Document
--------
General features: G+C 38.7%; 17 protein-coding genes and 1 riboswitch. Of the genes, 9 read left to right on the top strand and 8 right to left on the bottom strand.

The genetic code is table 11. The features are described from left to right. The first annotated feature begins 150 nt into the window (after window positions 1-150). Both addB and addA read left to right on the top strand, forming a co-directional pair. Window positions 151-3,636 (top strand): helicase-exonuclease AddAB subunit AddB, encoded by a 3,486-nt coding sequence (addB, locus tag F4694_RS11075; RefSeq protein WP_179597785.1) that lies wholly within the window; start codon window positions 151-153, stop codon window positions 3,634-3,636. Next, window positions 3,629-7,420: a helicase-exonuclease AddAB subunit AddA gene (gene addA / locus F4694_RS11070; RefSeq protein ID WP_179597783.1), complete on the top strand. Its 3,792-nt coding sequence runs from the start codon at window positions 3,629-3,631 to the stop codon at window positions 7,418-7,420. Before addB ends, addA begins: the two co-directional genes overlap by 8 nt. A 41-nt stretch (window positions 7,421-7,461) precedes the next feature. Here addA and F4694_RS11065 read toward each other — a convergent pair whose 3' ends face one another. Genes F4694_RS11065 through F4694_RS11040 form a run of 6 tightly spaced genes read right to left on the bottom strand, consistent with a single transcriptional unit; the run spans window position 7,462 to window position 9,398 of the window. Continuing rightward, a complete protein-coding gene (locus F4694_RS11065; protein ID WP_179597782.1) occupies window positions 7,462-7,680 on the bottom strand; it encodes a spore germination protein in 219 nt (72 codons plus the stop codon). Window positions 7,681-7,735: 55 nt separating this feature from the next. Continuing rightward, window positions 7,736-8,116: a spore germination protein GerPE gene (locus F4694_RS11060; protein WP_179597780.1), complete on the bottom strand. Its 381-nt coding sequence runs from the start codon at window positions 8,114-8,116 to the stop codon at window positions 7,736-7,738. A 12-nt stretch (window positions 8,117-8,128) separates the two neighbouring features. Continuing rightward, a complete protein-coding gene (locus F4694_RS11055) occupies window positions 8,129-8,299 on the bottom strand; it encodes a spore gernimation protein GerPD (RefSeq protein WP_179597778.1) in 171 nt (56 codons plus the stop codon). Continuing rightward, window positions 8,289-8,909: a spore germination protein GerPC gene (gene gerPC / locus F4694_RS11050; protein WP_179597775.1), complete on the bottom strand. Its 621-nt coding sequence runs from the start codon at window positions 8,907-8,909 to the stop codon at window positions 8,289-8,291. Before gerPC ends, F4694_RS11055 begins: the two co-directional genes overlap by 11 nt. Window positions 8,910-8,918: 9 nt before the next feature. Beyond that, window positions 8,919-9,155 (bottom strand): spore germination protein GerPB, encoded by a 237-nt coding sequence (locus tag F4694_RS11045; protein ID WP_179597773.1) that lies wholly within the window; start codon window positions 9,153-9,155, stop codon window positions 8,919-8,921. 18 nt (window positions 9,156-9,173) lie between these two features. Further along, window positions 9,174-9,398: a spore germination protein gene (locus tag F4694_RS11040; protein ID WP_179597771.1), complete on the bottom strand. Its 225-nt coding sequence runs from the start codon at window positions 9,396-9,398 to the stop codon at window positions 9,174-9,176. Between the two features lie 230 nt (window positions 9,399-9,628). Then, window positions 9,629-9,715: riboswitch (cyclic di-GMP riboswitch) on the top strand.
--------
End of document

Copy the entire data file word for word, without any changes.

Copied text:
General features: G+C 38.7%; 17 protein-coding genes and 1 riboswitch. Of the genes, 9 read left to right on the top strand and 8 right to left on the bottom strand.

The genetic code is table 11. The features are described from left to right. The first annotated feature begins 150 nt into the window (after window positions 1-150). Both addB and addA read left to right on the top strand, forming a co-directional pair. Window positions 151-3,636 (top strand): helicase-exonuclease AddAB subunit AddB, encoded by a 3,486-nt coding sequence (addB, locus tag F4694_RS11075; RefSeq protein WP_179597785.1) that lies wholly within the window; start codon window positions 151-153, stop codon window positions 3,634-3,636. Next, window positions 3,629-7,420: a helicase-exonuclease AddAB subunit AddA gene (gene addA / locus F4694_RS11070; RefSeq protein ID WP_179597783.1), complete on the top strand. Its 3,792-nt coding sequence runs from the start codon at window positions 3,629-3,631 to the stop codon at window positions 7,418-7,420. Before addB ends, addA begins: the two co-directional genes overlap by 8 nt. A 41-nt stretch (window positions 7,421-7,461) precedes the next feature. Here addA and F4694_RS11065 read toward each other — a convergent pair whose 3' ends face one another. Genes F4694_RS11065 through F4694_RS11040 form a run of 6 tightly spaced genes read right to left on the bottom strand, consistent with a single transcriptional unit; the run spans window position 7,462 to window position 9,398 of the window. Continuing rightward, a complete protein-coding gene (locus F4694_RS11065; protein ID WP_179597782.1) occupies window positions 7,462-7,680 on the bottom strand; it encodes a spore germination protein in 219 nt (72 codons plus the stop codon). Window positions 7,681-7,735: 55 nt separating this feature from the next. Continuing rightward, window positions 7,736-8,116: a spore germination protein GerPE gene (locus F4694_RS11060; protein WP_179597780.1), complete on the bottom strand. Its 381-nt coding sequence runs from the start codon at window positions 8,114-8,116 to the stop codon at window positions 7,736-7,738. A 12-nt stretch (window positions 8,117-8,128) separates the two neighbouring features. Continuing rightward, a complete protein-coding gene (locus F4694_RS11055) occupies window positions 8,129-8,299 on the bottom strand; it encodes a spore gernimation protein GerPD (RefSeq protein WP_179597778.1) in 171 nt (56 codons plus the stop codon). Continuing rightward, window positions 8,289-8,909: a spore germination protein GerPC gene (gene gerPC / locus F4694_RS11050; protein WP_179597775.1), complete on the bottom strand. Its 621-nt coding sequence runs from the start codon at window positions 8,907-8,909 to the stop codon at window positions 8,289-8,291. Before gerPC ends, F4694_RS11055 begins: the two co-directional genes overlap by 11 nt. Window positions 8,910-8,918: 9 nt before the next feature. Beyond that, window positions 8,919-9,155 (bottom strand): spore germination protein GerPB, encoded by a 237-nt coding sequence (locus tag F4694_RS11045; protein ID WP_179597773.1) that lies wholly within the window; start codon window positions 9,153-9,155, stop codon window positions 8,919-8,921. 18 nt (window positions 9,156-9,173) lie between these two features. Further along, window positions 9,174-9,398: a spore germination protein gene (locus tag F4694_RS11040; protein ID WP_179597771.1), complete on the bottom strand. Its 225-nt coding sequence runs from the start codon at window positions 9,396-9,398 to the stop codon at window positions 9,174-9,176. Between the two features lie 230 nt (window positions 9,399-9,628). Then, window positions 9,629-9,715: riboswitch (cyclic di-GMP riboswitch) on the top strand.